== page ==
My commentary: I never got around to watching the entire Y&D franchise, but I did watch the first installment and I absolutely remember Uncle Bee and family’s death scene – it was pretty dramatic and intense…definitely not for the faint-hearted. In fact, the entire franchise was actually quite violent with many intense scenes, though I’m not surprised that the franchise became so popular given HK audiences’ love of cop and triad-themed productions. I can’t remember which installment of Y&D I stopped at, since it was so long ago (I think it was 3rd or 4th installment?), but whatever the case, I have no intention of finishing it up anytime soon, especially since I’m already getting my fill of Y&D nostalgia currently with OCTB (which is way less violent in comparisons).
Michael Chan Wai Man (陳惠敏) – “Camel” Lok from third installment of Young and Dangerous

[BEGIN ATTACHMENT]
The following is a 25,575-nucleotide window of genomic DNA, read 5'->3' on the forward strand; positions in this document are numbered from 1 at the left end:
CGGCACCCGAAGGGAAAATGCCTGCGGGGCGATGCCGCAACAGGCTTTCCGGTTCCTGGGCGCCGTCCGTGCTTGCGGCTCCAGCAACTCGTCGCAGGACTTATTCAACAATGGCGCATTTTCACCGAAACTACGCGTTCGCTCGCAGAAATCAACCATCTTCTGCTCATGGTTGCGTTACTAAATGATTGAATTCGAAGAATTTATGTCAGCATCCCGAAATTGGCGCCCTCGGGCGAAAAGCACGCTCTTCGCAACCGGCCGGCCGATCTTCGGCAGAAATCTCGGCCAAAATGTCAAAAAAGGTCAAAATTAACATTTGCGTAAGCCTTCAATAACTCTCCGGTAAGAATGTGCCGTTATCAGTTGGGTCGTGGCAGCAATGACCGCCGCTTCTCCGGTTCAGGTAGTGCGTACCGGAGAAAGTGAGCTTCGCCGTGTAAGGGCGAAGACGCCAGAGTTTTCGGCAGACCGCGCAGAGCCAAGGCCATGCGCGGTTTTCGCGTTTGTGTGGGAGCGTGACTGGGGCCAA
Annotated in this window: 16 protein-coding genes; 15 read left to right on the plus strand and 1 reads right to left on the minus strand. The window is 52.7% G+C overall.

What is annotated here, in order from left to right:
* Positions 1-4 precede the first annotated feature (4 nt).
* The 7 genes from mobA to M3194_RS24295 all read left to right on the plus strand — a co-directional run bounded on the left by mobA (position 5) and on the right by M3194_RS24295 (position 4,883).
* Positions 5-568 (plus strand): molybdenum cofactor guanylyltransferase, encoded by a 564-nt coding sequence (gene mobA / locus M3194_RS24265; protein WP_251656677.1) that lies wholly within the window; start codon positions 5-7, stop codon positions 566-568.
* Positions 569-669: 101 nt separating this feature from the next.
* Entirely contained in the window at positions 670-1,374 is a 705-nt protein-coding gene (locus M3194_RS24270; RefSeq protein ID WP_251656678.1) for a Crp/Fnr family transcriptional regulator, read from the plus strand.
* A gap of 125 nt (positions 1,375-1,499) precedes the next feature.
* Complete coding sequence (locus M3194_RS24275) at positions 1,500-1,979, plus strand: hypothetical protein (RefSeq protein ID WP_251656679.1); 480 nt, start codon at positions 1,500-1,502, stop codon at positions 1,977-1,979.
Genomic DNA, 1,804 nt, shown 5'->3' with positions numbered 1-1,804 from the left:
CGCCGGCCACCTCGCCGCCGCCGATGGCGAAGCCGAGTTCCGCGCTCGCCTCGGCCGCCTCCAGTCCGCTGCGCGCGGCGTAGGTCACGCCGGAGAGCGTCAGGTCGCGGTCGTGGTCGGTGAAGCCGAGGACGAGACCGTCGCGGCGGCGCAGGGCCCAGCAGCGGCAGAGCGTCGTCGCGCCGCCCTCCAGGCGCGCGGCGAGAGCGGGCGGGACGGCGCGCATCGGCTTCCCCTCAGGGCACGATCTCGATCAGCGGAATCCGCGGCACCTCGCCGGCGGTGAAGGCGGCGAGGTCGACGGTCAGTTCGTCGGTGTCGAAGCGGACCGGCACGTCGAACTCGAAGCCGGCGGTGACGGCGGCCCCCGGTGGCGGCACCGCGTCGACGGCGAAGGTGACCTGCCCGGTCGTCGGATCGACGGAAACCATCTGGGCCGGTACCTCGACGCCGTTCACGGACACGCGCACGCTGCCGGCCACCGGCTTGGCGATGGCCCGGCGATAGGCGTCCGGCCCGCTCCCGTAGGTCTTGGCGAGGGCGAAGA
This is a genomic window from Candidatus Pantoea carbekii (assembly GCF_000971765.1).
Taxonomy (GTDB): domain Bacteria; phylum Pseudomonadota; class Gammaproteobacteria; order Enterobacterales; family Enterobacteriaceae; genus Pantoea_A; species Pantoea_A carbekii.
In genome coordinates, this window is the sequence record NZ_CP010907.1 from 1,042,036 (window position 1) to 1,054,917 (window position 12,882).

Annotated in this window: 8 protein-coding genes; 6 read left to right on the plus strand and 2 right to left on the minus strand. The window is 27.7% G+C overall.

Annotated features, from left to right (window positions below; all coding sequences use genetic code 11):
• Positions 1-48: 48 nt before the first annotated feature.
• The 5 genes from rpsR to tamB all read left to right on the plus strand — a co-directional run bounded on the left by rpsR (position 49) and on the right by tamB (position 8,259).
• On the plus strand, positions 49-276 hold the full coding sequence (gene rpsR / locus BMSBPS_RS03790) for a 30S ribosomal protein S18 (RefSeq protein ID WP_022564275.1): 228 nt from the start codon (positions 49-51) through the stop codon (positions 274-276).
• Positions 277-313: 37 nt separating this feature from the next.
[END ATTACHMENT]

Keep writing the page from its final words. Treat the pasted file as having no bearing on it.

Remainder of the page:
My commentary: The article didn’t mention much about Brother Wai Man’s background so I will attempt to fill in the gaps for those who are interested. Brother Wai Man can best be described as a veteran actor who has experience being on ‘both sides of the law’. In his early days (before joining the entertainment industry), he had served as a correctional officer as well as a cop and was once a boxing champion (a hobby and passion that he still practices today). It is well-known that Brother Wai Man used to be part of a few triad gangs and even though he is no longer “officially” part of those gangs anymore, he is rumored to still have “close ties” to some of them. Due to his background, he obviously knows people from ‘both sides.’ In terms of acting career, Brother Wai Man is actually not really active in the industry anymore, as he has a wine business and a production company that keeps him busy, however he will still participate in some movies and/or TV series if he has time. In a recent interview, Brother Wai Man confirmed that, regardless of his busy schedule and a few health issues he is dealing with, he has already ‘signed up’ to film OCTB season 2 (which is scheduled to commence filming early 2018).